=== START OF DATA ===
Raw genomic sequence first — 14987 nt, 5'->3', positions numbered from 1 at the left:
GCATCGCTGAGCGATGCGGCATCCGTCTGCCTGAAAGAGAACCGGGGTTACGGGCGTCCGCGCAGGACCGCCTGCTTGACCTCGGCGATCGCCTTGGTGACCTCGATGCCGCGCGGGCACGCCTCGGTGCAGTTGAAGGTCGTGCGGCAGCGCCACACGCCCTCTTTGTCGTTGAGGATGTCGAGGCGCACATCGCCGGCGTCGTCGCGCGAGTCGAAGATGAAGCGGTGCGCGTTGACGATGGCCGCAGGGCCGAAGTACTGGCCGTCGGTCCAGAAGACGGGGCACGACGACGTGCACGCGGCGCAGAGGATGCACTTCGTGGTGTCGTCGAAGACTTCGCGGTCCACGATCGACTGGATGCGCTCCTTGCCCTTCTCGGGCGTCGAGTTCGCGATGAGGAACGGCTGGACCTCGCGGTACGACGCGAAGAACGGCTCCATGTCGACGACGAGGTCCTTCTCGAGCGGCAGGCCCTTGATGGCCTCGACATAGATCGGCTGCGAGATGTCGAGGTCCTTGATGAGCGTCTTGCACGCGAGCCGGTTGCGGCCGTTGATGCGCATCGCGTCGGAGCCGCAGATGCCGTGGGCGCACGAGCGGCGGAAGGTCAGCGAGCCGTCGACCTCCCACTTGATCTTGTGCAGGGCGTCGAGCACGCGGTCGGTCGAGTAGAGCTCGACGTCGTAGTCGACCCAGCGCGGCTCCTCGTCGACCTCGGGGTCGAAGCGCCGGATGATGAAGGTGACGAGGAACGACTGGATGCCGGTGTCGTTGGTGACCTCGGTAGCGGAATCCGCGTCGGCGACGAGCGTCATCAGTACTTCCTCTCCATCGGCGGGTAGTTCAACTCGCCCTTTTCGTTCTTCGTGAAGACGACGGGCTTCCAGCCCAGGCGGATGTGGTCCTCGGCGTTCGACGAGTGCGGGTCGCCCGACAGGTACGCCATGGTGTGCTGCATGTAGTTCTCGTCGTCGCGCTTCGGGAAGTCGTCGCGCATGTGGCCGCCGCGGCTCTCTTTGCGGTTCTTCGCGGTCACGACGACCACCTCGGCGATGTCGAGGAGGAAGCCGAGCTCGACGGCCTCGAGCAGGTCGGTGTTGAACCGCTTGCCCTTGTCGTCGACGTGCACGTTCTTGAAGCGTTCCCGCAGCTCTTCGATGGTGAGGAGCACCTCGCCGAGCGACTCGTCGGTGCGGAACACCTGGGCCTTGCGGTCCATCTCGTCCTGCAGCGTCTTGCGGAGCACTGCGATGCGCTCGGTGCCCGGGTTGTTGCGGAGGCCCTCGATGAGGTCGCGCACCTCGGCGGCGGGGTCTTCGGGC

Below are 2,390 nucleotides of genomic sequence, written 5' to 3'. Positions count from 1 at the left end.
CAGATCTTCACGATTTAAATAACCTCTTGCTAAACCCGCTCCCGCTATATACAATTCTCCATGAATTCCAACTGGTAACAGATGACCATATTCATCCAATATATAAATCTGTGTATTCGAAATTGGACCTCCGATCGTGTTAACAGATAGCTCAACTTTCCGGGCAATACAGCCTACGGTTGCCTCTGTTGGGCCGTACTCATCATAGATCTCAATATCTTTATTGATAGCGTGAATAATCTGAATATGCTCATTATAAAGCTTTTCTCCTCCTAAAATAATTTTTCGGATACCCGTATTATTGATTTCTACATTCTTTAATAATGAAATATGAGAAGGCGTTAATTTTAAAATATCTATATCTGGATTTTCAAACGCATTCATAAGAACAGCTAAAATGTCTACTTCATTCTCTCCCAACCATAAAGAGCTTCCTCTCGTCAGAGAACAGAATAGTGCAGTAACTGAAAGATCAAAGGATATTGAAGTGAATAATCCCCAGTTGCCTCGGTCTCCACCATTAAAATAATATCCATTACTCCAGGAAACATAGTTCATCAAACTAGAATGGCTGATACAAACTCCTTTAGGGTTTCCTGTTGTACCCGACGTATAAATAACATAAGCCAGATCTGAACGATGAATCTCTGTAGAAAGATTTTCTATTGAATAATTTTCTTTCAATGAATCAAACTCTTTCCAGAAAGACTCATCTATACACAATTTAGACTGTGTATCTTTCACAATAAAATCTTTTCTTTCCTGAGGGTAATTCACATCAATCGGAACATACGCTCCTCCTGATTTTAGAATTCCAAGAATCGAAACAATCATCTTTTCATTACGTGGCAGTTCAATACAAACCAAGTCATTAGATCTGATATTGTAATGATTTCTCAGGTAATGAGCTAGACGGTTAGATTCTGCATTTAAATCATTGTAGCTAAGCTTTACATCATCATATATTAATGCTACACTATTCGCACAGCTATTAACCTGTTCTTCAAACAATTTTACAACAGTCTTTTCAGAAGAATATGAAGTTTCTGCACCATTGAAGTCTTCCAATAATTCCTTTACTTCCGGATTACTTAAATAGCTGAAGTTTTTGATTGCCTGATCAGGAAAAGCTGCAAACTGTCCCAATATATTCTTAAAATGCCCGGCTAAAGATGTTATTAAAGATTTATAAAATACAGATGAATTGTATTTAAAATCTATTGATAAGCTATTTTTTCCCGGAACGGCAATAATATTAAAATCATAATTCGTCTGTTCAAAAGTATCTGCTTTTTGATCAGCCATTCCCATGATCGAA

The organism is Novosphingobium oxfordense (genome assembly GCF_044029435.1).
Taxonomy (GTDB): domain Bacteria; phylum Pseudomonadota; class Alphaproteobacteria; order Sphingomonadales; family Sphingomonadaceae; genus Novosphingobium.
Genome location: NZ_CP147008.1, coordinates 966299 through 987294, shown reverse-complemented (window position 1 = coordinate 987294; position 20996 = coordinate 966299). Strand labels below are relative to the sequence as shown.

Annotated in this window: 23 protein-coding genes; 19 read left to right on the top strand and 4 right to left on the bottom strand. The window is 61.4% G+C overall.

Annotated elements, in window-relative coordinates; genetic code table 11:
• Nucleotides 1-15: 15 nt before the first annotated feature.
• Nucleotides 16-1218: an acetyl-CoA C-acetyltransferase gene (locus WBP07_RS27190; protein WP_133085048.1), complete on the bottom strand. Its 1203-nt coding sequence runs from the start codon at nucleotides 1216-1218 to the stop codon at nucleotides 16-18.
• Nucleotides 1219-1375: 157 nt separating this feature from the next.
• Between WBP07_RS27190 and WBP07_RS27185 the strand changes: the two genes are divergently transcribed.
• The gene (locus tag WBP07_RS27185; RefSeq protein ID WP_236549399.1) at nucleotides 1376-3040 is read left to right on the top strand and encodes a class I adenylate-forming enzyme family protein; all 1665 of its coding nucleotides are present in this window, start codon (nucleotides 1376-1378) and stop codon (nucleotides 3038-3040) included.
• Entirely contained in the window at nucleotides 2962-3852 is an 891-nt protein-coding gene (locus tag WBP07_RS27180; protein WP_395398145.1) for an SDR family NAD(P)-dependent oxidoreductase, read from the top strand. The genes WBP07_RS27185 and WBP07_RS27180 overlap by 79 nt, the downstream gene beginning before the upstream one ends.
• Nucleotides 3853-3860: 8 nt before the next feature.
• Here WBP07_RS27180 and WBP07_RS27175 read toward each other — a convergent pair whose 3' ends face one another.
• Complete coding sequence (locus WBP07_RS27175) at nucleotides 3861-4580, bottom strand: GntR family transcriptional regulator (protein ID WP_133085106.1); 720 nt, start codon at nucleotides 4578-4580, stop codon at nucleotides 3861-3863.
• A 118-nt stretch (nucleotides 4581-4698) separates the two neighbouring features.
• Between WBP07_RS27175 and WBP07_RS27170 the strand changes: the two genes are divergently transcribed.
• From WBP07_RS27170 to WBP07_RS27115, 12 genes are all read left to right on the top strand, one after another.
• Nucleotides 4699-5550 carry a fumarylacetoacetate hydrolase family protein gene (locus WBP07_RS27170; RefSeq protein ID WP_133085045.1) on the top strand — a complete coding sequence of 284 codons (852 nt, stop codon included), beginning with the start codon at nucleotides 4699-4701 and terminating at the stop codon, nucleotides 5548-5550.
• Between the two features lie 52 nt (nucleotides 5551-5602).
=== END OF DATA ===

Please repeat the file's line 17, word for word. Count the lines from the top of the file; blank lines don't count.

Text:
• Here WBP07_RS27180 and WBP07_RS27175 read toward each other — a convergent pair whose 3' ends face one another.